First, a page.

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Journal Article > Study
Li P, Schneider JE, Ward MM. Health Serv Res. 2007;42:2089-2108.
Journal Article > Commentary
Volpp KG, Landrigan CP. JAMA. 2008;300:1197-1199.
The Accreditation Council for Graduate Medical Education's 2003 regulations limiting housestaff duty hours have generated an expansive field of research into their impact on fatigue, workload, clinical outcomes, and patient safety. This commentary aims to put the current research into a practical context and provides eight priorities that should guide teaching institutions in their efforts to balance both physician and patient safety. The authors highlight alternative staffing models (e.g., no more 24-hour shifts), improved sign-out procedures, greater monitoring and evaluation of duty hour changes, the importance of adequate supervision and workload intensity, and better designed financial incentives to promote successful policy change. The Agency for Healthcare Research and Quality (AHRQ) has sponsored an Institute of Medicine (IOM) committee to review the important research and related issues around work hour restrictions.
Journal Article > Study
Bazzoli GJ, Chen HF, Zhao M, Lindrooth RC. Health Econ. 2008;17:977-995.
This AHRQ-funded study conducted a detailed economic analysis of acute care hospitals in 11 states and their reported quality and safety of care measures. While unlike a prior study of Florida hospitals, this study found no significant relationship between financial performance and quality of care, the authors highlight a number of important policy implications. They advocate for continued efforts to monitor the quality and safety of care delivered, particularly in hospitals with poor financial performance that are likely to opt out of voluntary reporting to avoid the costs associated with data collection. They also express concern about the impact of pay-for-performance programs that may further limit hospitals with poor financial status from making necessary improvements and investments in care.
Grant > Government Resource
AHRQ Risk-informed Intervention Development and Implementation of Safe Practices in Ambulatory Care.
Rockville, MD: Agency for Healthcare Research and Quality; October 2008.
This AHRQ grantee announcement lists 13 projects funded to demonstrate effective strategies in identifying and addressing risks and in improving processes in ambulatory care.
Levinson DR. Washington, DC: US Department of Health and Human Services, Office of the Inspector General; December 2008. Report No. OEI-06-07-00470.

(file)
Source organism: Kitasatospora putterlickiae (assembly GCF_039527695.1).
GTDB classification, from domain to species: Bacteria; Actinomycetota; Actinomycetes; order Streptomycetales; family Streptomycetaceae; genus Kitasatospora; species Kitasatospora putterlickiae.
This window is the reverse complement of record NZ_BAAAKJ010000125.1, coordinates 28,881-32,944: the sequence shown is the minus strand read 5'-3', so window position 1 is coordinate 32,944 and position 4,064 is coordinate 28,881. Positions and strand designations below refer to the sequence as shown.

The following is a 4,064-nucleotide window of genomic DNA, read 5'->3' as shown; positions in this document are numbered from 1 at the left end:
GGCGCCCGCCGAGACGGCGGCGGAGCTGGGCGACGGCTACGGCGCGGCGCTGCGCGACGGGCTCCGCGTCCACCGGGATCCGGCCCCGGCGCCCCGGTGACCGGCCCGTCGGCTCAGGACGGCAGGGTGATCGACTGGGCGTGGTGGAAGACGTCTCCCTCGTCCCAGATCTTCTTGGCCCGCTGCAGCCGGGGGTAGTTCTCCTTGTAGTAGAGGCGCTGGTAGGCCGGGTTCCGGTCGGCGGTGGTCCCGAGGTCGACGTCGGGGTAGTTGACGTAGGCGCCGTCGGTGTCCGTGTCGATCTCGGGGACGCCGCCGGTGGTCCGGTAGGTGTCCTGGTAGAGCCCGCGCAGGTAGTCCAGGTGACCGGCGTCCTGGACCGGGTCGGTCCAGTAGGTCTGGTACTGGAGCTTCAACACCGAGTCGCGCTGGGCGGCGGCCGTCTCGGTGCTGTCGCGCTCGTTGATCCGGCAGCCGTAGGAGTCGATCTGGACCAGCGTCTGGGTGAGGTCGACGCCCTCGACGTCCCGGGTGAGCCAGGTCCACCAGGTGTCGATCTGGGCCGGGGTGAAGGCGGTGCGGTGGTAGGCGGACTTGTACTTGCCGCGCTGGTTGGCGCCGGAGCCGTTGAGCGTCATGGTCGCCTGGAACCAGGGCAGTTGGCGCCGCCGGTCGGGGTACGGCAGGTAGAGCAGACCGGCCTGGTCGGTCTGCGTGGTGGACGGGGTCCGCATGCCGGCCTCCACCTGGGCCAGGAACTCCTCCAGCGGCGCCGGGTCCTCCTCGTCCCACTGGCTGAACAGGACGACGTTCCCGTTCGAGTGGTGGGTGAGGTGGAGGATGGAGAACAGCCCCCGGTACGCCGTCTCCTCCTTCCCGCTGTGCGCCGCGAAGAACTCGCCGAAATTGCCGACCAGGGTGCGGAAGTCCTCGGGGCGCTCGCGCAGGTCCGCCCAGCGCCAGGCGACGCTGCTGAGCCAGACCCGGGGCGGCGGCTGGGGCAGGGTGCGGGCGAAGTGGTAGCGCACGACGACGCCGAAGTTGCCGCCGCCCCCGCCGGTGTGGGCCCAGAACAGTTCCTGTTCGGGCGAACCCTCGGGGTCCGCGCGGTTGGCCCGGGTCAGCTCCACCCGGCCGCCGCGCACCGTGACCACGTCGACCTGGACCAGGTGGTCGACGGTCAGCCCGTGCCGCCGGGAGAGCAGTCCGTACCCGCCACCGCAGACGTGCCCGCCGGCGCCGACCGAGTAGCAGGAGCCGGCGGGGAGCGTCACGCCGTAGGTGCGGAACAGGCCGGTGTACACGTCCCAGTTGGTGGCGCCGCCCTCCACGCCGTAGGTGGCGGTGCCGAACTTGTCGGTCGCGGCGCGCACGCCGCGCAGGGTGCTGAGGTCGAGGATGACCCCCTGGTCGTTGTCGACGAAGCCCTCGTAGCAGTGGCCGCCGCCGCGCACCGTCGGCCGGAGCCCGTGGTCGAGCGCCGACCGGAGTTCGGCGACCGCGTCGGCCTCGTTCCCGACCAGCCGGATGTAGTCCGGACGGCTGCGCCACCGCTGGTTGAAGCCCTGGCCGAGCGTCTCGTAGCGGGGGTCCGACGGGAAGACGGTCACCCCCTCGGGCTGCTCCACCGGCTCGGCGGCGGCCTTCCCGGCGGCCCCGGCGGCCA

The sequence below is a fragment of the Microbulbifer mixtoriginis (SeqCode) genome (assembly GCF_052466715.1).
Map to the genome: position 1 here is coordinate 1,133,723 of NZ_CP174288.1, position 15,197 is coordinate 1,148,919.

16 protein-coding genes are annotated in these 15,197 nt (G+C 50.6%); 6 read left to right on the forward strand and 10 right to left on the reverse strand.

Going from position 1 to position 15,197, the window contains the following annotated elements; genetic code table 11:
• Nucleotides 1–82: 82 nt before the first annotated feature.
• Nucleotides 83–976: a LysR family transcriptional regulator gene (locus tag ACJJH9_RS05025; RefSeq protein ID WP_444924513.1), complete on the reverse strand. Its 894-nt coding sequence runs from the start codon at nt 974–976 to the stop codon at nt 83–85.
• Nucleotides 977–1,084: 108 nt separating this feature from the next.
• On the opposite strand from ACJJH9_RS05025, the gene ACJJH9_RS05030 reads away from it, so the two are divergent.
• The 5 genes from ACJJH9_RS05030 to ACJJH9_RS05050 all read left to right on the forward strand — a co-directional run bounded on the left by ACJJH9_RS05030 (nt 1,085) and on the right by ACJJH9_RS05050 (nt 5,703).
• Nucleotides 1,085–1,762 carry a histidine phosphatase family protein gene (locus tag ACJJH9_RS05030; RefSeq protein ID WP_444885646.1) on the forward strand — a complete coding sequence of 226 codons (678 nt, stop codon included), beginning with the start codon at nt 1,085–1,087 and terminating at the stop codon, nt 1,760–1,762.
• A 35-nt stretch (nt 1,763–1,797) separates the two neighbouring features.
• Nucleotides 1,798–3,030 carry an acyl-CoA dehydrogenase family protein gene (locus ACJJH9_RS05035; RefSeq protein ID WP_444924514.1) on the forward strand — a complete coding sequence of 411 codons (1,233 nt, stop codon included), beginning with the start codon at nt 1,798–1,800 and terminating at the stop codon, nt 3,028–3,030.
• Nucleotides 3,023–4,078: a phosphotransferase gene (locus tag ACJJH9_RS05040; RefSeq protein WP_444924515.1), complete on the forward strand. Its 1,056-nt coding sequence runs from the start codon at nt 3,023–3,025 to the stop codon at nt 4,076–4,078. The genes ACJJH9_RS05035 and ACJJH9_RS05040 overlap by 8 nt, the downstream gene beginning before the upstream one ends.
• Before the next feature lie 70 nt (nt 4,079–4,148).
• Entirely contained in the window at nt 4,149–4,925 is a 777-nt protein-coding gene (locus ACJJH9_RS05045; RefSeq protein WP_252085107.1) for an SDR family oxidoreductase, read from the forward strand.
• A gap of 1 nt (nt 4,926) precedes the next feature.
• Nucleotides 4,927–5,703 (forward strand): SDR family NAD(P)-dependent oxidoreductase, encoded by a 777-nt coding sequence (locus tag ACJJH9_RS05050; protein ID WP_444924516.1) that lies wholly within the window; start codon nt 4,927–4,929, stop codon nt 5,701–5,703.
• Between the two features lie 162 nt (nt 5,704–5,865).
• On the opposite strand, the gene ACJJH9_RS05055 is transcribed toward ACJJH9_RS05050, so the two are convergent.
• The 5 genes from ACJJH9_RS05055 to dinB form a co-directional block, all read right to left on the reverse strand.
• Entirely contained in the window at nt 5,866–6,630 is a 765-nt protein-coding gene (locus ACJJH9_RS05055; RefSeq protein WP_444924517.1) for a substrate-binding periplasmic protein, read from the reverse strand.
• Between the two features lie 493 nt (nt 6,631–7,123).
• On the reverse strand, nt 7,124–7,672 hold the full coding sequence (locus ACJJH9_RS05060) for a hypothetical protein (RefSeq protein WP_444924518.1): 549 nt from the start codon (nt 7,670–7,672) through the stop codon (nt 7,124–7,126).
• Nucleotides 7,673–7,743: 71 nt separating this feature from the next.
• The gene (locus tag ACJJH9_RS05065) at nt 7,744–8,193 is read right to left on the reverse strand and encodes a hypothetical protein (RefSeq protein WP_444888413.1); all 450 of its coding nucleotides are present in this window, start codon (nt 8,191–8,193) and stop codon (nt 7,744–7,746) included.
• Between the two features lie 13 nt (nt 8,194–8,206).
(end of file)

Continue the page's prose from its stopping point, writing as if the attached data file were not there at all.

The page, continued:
The Tax Relief and Health Care Act of 2006 mandated that the Office of Inspector General (OIG) report to Congress the incidence of "never events" among Medicare beneficiaries, payment by Medicare for services in connection with such events, and the process used to identify events and deny payments. This report addresses that mandate by providing a descriptive analysis of the key issues to understanding hospital-based adverse events. The report is focused around discussion of seven critical issues that are explored in detail. Of note, OIG expanded the study of never events to the broader topic of adverse events in their analysis.
Journal Article > Study
Lee GM, Kleinman K, Soumerai SB, et al. N Engl J Med. 2012;367:1428-1437.
In 2008, the Centers for Medicare and Medicaid Services (CMS) eliminated reimbursement for certain preventable errors and hospital-acquired infections. This landmark policy aimed to align financial disincentives with adverse events, an increasingly utilized strategy. However, this AHRQ-funded study found that the "no pay for errors" policy had no measurable effect on rates of catheter–associated bloodstream infections and catheter–associated urinary tract infections in hospitals in the United States. No subgroup of hospitals or patients identified in this national evaluation seemed to clearly benefit from this policy change. The benefits and limitations of the CMS policy are discussed in an AHRQ WebM&M interview with Dr. Robert Wachter.
Tools/Toolkit > Fact Sheet/FAQs
Baltimore, MD: Centers for Medicare & Medicaid Services (CMS) Office of Public Affairs; January 07, 2011.
This fact sheet highlights key points of a government effort to link performance on quality with select AHRQ patient safety indicators to raise Medicare reimbursement. The opportunity for submitting comments has passed.
Web Resource > Government Resource
Washington, DC: US Department of Health and Human Services.
Launched in 2011, the Partnership for Patients plans to invest approximately $1 billion total in an effort to decrease preventable harm in United States hospitals. Its emphasis on partnerships (between government, provider organizations, payers, and patients) echoes certain Institute for Healthcare Improvement (IHI) campaigns, developed by Medicare director Dr. Donald Berwick while he led IHI. The Partnership focuses on skill building, demonstration projects, and collaboratives. Through 2019, the Hospital Improvement and Innovation Networks will work to achieve a 20% decrease in overall patient harm and a 12% reduction in 30-day hospital readmissions as a population-based measure from the 2014 baseline. In September 2015, the program awarded $110 million to 17 national, regional, or state hospital associations and health system organizations. CMS estimates that 2.1 million fewer patients were harmed and nearly $20 in health care costs were saved from 2010 to 2014. Medicare hopes these recent monetary awards will continue to drive this momentum on improving patient safety.